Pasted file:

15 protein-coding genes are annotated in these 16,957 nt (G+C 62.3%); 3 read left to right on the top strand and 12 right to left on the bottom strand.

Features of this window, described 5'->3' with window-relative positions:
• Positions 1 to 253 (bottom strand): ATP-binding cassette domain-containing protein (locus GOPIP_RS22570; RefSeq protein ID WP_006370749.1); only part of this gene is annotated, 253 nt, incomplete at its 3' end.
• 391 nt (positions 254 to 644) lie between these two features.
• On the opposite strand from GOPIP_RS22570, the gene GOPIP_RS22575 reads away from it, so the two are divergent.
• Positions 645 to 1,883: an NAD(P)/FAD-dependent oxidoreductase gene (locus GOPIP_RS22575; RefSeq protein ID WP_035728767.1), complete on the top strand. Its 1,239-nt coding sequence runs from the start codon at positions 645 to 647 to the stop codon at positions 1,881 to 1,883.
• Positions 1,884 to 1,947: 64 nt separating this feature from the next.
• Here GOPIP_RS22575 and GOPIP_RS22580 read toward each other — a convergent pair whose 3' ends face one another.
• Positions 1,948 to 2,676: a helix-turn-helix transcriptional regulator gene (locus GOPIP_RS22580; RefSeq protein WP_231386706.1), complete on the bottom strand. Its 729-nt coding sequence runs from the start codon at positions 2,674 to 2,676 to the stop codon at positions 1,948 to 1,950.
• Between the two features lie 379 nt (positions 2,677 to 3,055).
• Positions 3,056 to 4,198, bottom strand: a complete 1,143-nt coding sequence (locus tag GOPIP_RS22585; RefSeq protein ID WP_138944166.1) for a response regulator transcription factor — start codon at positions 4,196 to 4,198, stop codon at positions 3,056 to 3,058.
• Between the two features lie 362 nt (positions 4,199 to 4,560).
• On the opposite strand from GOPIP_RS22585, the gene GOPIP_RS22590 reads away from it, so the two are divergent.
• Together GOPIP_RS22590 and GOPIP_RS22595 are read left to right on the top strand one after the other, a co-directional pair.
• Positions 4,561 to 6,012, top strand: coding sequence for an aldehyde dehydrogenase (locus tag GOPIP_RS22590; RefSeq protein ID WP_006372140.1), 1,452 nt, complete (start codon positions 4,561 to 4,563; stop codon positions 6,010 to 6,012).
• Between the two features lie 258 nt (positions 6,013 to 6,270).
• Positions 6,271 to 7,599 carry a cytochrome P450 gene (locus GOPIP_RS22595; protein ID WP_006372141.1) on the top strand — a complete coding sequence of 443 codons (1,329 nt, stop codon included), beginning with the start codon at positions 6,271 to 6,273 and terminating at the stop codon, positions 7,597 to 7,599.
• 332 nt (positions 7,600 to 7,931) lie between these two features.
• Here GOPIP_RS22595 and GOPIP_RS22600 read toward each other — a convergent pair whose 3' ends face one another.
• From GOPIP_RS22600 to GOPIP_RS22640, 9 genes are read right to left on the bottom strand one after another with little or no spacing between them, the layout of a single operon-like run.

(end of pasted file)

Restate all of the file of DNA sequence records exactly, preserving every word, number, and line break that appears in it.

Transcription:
15 protein-coding genes are annotated in these 16,957 nt (G+C 62.3%); 3 read left to right on the top strand and 12 right to left on the bottom strand.

Features of this window, described 5'->3' with window-relative positions:
• Positions 1 to 253 (bottom strand): ATP-binding cassette domain-containing protein (locus GOPIP_RS22570; RefSeq protein ID WP_006370749.1); only part of this gene is annotated, 253 nt, incomplete at its 3' end.
• 391 nt (positions 254 to 644) lie between these two features.
• On the opposite strand from GOPIP_RS22570, the gene GOPIP_RS22575 reads away from it, so the two are divergent.
• Positions 645 to 1,883: an NAD(P)/FAD-dependent oxidoreductase gene (locus GOPIP_RS22575; RefSeq protein ID WP_035728767.1), complete on the top strand. Its 1,239-nt coding sequence runs from the start codon at positions 645 to 647 to the stop codon at positions 1,881 to 1,883.
• Positions 1,884 to 1,947: 64 nt separating this feature from the next.
• Here GOPIP_RS22575 and GOPIP_RS22580 read toward each other — a convergent pair whose 3' ends face one another.
• Positions 1,948 to 2,676: a helix-turn-helix transcriptional regulator gene (locus GOPIP_RS22580; RefSeq protein WP_231386706.1), complete on the bottom strand. Its 729-nt coding sequence runs from the start codon at positions 2,674 to 2,676 to the stop codon at positions 1,948 to 1,950.
• Between the two features lie 379 nt (positions 2,677 to 3,055).
• Positions 3,056 to 4,198, bottom strand: a complete 1,143-nt coding sequence (locus tag GOPIP_RS22585; RefSeq protein ID WP_138944166.1) for a response regulator transcription factor — start codon at positions 4,196 to 4,198, stop codon at positions 3,056 to 3,058.
• Between the two features lie 362 nt (positions 4,199 to 4,560).
• On the opposite strand from GOPIP_RS22585, the gene GOPIP_RS22590 reads away from it, so the two are divergent.
• Together GOPIP_RS22590 and GOPIP_RS22595 are read left to right on the top strand one after the other, a co-directional pair.
• Positions 4,561 to 6,012, top strand: coding sequence for an aldehyde dehydrogenase (locus tag GOPIP_RS22590; RefSeq protein ID WP_006372140.1), 1,452 nt, complete (start codon positions 4,561 to 4,563; stop codon positions 6,010 to 6,012).
• Between the two features lie 258 nt (positions 6,013 to 6,270).
• Positions 6,271 to 7,599 carry a cytochrome P450 gene (locus GOPIP_RS22595; protein ID WP_006372141.1) on the top strand — a complete coding sequence of 443 codons (1,329 nt, stop codon included), beginning with the start codon at positions 6,271 to 6,273 and terminating at the stop codon, positions 7,597 to 7,599.
• 332 nt (positions 7,600 to 7,931) lie between these two features.
• Here GOPIP_RS22595 and GOPIP_RS22600 read toward each other — a convergent pair whose 3' ends face one another.
• From GOPIP_RS22600 to GOPIP_RS22640, 9 genes are read right to left on the bottom strand one after another with little or no spacing between them, the layout of a single operon-like run.